A Pennsylvania scrapyard discovered cesium in an outbound truck last month, exposing workers to small doses of radiation.

Coatesville Scrap checks inbound and outbound trailers for radiation using detectors mounted to its scales. On Oct. 31, a radiation source later identified as cesium-137 triggered an alarm and was removed, according to a report made public by the Nuclear Regulatory Commission Friday. Scrapyard personnel moved a small piece of metal to a remote part of the yard, placed it in a lead pipe, crimped the ends and left it behind a large piece of equipment. The NRC dispatched an inspector who detected radiation measured at 320 milli-roentgens per hour at the pipe's surface.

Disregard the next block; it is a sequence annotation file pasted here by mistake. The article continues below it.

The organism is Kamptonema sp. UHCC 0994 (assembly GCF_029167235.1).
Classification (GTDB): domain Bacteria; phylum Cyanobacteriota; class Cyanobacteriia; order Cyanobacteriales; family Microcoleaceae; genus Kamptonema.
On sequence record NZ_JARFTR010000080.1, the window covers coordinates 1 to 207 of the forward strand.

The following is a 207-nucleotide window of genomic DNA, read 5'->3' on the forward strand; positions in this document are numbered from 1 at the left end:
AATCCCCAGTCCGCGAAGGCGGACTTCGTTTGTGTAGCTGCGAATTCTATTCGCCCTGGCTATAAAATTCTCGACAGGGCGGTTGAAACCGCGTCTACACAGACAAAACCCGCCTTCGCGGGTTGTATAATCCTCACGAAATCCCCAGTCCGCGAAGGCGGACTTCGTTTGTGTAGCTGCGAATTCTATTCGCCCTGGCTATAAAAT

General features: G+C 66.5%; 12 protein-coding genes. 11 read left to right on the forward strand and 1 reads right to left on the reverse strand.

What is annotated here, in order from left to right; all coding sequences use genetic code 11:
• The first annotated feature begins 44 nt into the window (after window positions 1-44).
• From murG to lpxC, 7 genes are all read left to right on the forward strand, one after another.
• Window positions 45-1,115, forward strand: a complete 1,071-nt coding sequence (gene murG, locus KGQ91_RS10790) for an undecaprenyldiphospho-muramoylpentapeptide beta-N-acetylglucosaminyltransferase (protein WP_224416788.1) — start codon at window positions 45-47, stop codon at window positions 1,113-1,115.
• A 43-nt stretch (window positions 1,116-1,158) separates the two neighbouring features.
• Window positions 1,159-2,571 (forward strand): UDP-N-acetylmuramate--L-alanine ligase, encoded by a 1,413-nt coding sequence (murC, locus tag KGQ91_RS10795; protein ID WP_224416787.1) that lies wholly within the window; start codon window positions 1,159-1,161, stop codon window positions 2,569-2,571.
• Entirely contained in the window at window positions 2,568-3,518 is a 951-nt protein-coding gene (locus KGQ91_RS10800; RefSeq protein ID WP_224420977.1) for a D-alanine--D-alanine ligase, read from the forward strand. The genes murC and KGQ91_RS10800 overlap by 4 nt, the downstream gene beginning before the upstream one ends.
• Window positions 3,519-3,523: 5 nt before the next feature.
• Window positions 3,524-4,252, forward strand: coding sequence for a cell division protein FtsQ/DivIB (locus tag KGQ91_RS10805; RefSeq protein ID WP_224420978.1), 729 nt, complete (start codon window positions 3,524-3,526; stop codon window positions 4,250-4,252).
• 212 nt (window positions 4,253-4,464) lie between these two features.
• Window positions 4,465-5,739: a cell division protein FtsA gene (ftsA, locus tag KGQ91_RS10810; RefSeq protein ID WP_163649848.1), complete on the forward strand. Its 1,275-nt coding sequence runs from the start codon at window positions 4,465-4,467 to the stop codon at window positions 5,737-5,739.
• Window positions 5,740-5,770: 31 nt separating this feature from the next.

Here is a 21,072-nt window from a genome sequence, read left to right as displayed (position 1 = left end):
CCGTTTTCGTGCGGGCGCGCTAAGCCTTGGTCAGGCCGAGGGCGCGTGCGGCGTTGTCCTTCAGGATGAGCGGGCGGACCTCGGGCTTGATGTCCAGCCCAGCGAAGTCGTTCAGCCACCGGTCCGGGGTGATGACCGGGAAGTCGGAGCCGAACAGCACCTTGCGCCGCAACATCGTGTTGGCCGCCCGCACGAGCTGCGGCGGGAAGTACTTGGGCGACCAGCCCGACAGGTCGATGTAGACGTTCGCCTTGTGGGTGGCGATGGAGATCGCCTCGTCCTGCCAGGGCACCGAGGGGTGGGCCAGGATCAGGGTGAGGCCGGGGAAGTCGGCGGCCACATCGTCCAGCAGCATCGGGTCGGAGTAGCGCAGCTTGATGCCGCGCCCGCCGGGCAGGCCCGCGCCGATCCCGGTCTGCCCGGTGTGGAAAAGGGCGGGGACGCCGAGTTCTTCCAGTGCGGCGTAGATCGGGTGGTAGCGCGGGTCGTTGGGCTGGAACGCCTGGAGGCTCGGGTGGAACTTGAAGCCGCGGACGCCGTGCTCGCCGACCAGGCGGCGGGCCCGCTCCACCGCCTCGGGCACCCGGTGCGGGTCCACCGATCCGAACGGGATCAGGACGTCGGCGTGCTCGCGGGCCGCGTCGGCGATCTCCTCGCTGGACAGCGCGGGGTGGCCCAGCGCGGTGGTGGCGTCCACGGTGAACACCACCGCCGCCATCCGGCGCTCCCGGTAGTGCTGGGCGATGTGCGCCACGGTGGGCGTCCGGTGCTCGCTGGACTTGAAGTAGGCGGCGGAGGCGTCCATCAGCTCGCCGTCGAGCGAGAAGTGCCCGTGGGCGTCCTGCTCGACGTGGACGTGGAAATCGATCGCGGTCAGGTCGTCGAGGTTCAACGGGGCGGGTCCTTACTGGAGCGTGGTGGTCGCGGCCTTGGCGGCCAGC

Investigators determined that three people were involved in locating the metal, which had to be found by shoveling through the load. According to the NRC, one worker was in contact with the material for about 2.5 hours on and off. The uncalibrated dosimeter worn by the person who moved the material and placed it in the pipe recorded a whole-body dose of 364 micro-roentgens. The NRC estimated a possible extremity dose in the worker's hand of 10 rad. No contamination was found on the hands and feet of the workers involved.